Combination of the above APRA could implement a cap that looks at a combination of levers to reduce risk without penalising first home buyers.

RateCity.com.au research director, Sally Tindall, said intervention from APRA would be welcomed, however, any new macroprudential policy measures must be carefully considered.

“Record low rates mean people can borrow more without blowing the budget, but what is blowing out are loan sizes,” she said.

“Measures designed to curb people’s borrowing power will help prevent some from taking on risky levels of debt, however, first home buyers must be supported in the process.

“Any regulation changes must make provisions for younger Australians to still be able to enter the housing market,” she said.

Now I disagree!

I remembered how macroprudential controls had undesired and unexpected consequences when they were introduced in 2015 – so I'd be very wary of any changes introduced again.

Dr. Andrew Wilson and I discussed this in our recent Property Insiders video and Dr. Wilson explains there is simply no case for interference in our housing market in this insightful article.

The last time lending restrictions were implemented in 2017, the focus was on dampening investor lending and the high percentage of interest-only mortgages.

However, this time around the main concern seems to be an increasing share of loans on a high debt-to-income ratio.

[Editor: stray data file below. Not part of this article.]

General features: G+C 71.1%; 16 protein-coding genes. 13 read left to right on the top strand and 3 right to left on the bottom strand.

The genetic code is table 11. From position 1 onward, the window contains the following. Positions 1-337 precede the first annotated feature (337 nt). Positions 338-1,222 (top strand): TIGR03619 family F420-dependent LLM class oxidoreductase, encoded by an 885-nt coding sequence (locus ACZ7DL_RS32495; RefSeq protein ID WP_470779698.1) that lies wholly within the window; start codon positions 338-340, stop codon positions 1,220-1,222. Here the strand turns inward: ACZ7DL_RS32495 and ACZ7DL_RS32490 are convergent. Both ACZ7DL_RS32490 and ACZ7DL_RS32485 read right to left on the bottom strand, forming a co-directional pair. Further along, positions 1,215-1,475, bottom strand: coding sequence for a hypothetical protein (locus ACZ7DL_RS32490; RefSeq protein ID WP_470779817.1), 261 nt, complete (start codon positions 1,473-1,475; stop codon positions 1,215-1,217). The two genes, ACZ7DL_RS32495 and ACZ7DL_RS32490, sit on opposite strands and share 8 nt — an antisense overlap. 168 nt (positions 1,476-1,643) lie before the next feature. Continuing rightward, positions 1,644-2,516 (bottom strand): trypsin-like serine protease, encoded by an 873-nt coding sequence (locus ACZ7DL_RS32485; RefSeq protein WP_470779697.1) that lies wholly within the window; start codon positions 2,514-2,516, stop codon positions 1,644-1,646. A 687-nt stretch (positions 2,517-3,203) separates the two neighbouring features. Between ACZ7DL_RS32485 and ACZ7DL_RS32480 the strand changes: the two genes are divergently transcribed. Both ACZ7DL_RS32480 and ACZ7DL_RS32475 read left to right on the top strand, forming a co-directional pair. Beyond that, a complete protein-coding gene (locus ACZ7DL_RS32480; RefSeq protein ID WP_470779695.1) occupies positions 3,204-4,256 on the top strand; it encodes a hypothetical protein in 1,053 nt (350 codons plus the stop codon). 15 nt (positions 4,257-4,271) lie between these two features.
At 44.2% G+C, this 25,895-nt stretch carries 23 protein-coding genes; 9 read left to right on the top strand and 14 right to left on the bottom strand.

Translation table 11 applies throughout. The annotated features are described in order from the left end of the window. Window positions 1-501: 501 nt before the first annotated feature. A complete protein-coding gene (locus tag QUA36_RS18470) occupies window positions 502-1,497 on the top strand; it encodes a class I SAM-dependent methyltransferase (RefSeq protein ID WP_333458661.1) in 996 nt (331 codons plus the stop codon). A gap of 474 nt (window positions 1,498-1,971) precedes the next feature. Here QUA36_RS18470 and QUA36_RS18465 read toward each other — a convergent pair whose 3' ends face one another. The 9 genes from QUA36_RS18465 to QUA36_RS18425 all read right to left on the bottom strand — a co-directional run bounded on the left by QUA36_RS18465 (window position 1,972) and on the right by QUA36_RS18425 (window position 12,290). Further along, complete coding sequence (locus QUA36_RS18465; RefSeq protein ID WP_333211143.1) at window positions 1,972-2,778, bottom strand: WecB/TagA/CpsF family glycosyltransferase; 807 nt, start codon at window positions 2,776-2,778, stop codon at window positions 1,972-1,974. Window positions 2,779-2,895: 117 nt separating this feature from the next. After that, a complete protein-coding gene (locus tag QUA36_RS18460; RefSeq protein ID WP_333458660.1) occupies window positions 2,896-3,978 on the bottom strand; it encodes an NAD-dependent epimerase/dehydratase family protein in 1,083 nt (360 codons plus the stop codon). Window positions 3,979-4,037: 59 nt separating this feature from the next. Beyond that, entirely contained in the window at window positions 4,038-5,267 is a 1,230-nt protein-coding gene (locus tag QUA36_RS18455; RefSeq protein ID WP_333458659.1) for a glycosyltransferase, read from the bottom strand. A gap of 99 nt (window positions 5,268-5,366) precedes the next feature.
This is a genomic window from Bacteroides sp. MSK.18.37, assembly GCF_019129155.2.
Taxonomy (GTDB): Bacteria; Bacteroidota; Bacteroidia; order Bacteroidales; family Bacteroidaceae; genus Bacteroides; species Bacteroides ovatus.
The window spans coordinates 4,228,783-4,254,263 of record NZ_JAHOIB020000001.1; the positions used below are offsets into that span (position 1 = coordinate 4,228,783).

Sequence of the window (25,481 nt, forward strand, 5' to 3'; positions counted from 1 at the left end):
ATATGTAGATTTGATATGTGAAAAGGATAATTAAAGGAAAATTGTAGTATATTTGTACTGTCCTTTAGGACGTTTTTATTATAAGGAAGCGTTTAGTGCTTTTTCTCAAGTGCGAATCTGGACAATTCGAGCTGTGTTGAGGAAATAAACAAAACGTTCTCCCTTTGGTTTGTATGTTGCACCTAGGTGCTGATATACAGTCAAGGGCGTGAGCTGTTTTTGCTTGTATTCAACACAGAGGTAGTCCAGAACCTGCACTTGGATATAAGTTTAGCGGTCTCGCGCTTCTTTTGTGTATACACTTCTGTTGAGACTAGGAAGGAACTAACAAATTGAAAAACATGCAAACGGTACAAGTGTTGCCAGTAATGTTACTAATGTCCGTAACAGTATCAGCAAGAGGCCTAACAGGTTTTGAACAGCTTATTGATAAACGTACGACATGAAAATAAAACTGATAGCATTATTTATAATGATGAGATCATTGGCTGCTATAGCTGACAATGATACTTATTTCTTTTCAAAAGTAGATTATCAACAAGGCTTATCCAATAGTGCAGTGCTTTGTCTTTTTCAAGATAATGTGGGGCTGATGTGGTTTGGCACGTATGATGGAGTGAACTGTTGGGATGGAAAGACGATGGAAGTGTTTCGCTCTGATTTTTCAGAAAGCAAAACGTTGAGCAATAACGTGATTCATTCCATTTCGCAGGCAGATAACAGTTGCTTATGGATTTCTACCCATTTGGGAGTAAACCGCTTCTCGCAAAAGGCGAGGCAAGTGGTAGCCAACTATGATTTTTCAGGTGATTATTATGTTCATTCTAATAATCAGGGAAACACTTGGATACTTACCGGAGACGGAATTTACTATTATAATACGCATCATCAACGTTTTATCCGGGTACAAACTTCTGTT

The problem is the potential restrictions are likely to hit first home buyers rather than Australia’s wealthy households.

Targeting debt-to-income ratios will have a limited impact on higher-wealth households, who often have multiple streams of income.

However, it will affect lower-income households and those purchasing property for the first time.

There are several reasons the debt to income ratio has risen over the past year.

  1. Firstly, the current low-interest rates allow borrowers to service more debt as the cost of money has fallen.
  2. The share of lending to first-home buyers has increased significantly on the back of HomeBuilder, the federal government’s First Home Loan Deposit Scheme, and individual state government incentives. Obviously, first-home buyers tend to be more indebted as they stretch to get into the market.
  3. Another reason that the debt to income ratio is have increased is that many established homeowners have upgraded their homes over the last year or two, partly because of the low-cost borrowing, partly because the value of the home has increased considerably given them equity to upgrade and also because of the increased requirements for more space such as a zoom room, etc.

What a cap on debt-to-income would look like

A ban or cap on new lending with a debt-to-income ratio of 6 or more would limit the amount many families could borrow to purchase a property.

 Family buying a house: maximum borrowing capacity of the average family if limited to a debt-to-income ratio of under 6

Note: Bank survivability tests would also apply and could potentially further limit people’s buying capacity.

Annual family income

(1.5 full-time wages)